Academic journal article Academy of Marketing Studies Journal

Exploring the Role of External Environment on Determining Strategic Focus, Market Orientation, and Firm Performance of Service Firms

Academic journal article Academy of Marketing Studies Journal

Exploring the Role of External Environment on Determining Strategic Focus, Market Orientation, and Firm Performance of Service Firms

Article excerpt

INTRODUCTION

Due to increased globalization and rapid technological advancements today's markets are becoming increasingly competitive and turbulent. In order to achieve superior performance and remain competitive companies are required to align their strategic focus and internal resources (i.e., market-oriented culture) with their external environments (Venkatraman & Prescott, 1990). According to the environment-strategy-performance theoretical framework and the contingency theory environmental factors are important determinants of a strategy choice (Child, 1972; Luo & Park, 2001; Cui, Griffith, & Cavusgil, 2005), and organizational structure and processes of the firm (Farjoun, 2002; Miles & Snow, 1978; Miller & Friesen, 1978). In other words, these frameworks suggest that the successful alignment of a firm's strategic focus (i.e., defender versus prospector) and internal structures and processes (i.e., market-oriented culture) with its turbulent and competitive external environment results in enhanced firm performance (Farjoun, 2002).

The traditional environment-strategy-performance framework suggests that for the purpose of defending their market position and business performance companies deliberately select strategies in response to their external environments (Child, 1972; Matsuno & Mentzer, 2000). According to the strategic co-alignment literature, the fit between the strategic choice and environmental conditions maximize the effectiveness of operations (Child 1972; Venkatraman & Prescott, 1990), which in turn enhances business performance of the firms.

Empirical evidence indicates that companies modify their strategies to fit their external environments (e.g., Hofer, 1975; Miller & Friesen, 1983). In their more recent empirical study with multinational corporations (MNC) Luo and Park (2001) found that MNC subsidiaries' choice of strategies is based on subsidiaries' response to local market environmental conditions and that the adoption of specific generic strategies in alignment with the market environment enhances subsidiary performance. Although, there is a strong theoretical and empirical support for the environment-strategy relationship the review of the literature indicates that there is a need for more recent studies that examine this relationship for today's service companies that operate under highly turbulent and competitive market conditions. Considering the fact that the service sector is an increasingly important source of job creation and economic wealth, and accounts for more than two thirds of the activity in many developed economies, including the U.S. (Gray & Hooley, 2002; Johnson, 2011), the need for such a study becomes more evident.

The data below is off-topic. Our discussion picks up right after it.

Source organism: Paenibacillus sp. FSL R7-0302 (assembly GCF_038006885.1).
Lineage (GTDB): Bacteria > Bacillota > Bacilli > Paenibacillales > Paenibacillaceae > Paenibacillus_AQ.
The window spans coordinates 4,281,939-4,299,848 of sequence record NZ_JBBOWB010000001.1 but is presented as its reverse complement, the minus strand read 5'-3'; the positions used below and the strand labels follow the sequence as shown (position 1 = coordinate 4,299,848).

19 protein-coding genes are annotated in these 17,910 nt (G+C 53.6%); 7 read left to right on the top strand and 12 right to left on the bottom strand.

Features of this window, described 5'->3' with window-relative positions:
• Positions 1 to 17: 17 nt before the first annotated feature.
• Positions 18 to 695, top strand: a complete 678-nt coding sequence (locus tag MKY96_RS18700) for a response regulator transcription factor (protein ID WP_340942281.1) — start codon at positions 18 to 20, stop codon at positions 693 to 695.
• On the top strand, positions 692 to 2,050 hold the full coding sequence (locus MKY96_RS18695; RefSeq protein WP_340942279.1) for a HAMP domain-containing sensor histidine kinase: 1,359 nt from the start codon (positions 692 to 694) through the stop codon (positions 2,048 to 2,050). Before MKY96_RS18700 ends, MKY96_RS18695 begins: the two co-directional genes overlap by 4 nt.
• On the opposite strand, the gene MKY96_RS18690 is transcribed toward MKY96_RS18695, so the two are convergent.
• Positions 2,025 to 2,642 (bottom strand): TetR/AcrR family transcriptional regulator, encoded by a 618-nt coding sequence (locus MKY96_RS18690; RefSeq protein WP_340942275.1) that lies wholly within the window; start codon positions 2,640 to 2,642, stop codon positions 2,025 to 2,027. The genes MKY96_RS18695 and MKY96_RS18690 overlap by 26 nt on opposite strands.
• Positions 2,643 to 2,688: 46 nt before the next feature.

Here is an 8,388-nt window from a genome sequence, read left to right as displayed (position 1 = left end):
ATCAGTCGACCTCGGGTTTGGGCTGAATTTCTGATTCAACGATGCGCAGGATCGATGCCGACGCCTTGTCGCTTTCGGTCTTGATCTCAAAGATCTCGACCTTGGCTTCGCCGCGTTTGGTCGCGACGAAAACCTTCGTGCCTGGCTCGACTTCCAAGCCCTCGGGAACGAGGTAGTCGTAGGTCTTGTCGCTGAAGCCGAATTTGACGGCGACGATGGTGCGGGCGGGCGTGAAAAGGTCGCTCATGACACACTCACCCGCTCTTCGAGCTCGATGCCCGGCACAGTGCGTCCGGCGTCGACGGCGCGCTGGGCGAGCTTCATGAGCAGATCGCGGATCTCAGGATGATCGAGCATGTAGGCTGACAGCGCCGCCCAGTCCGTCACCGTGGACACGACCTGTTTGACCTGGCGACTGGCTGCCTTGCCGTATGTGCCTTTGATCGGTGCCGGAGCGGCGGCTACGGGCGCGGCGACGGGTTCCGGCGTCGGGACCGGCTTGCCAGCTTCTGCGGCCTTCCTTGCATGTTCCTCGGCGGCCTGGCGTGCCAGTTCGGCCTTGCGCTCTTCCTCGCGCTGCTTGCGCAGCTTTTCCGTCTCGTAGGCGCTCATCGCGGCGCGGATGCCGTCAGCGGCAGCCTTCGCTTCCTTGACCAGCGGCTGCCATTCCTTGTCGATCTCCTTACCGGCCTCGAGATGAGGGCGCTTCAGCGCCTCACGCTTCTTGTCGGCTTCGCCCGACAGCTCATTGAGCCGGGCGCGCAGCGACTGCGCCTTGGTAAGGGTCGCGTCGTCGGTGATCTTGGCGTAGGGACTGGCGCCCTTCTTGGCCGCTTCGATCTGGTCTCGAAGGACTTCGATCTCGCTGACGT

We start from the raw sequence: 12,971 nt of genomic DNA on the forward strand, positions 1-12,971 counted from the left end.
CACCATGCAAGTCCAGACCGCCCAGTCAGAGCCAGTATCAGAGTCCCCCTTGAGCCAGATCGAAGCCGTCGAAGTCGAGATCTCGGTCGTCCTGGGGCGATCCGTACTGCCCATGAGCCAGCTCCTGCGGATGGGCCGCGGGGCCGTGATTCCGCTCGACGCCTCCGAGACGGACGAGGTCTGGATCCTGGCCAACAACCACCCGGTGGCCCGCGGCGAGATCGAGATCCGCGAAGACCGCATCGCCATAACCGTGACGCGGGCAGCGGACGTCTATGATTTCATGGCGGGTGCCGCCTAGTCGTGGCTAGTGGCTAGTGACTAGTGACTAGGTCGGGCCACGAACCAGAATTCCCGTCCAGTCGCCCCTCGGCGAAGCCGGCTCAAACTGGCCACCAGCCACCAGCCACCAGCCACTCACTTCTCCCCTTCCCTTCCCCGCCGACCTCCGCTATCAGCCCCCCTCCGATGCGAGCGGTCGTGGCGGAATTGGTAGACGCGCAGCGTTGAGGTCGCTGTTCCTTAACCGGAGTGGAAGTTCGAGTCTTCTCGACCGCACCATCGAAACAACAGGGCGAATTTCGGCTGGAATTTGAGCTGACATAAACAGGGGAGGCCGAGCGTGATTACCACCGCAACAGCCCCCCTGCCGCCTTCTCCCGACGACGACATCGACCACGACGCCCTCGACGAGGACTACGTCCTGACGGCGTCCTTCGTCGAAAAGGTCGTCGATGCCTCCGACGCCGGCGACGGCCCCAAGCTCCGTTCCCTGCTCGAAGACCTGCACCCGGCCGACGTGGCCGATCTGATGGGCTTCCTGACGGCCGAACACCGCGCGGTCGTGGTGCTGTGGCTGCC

Recently, the traditional environment-strategy-performance framework is expanded to include the internal capabilities and characteristics in explaining the relationship between strategic focus and firm performance (O'Cass & Ngo, 2007). This inclusion is supported by the configuration theory that posits that an appropriate fit between a firm's strategic focus and internal organizational characteristics leads to superior performance. Largely based on Walker and Ruekert's seminal work (1987), previous research argued about the importance of achieving a match between business strategy and marketing organization characteristics for improved firm performance (Slater, Olson, & Finnegan, 2010) and established that different business strategic types were more effective when supported by suitable marketing organization characteristics and activities (see Slater et al., 2010 for detailed references) such as sales force management practices (Slater & Olsen, 2000).

In this literature, an area that requires further exploration is the role of market orientation in explaining the relationship between a firm's strategic focus and its business performance. Because of its prominent role in the creation of customer value and sustainable competitive advantage (Narver & Slater, 1990) it is critically important to understand how a firm's strategic focus influences its market orientation and then its business performance. …

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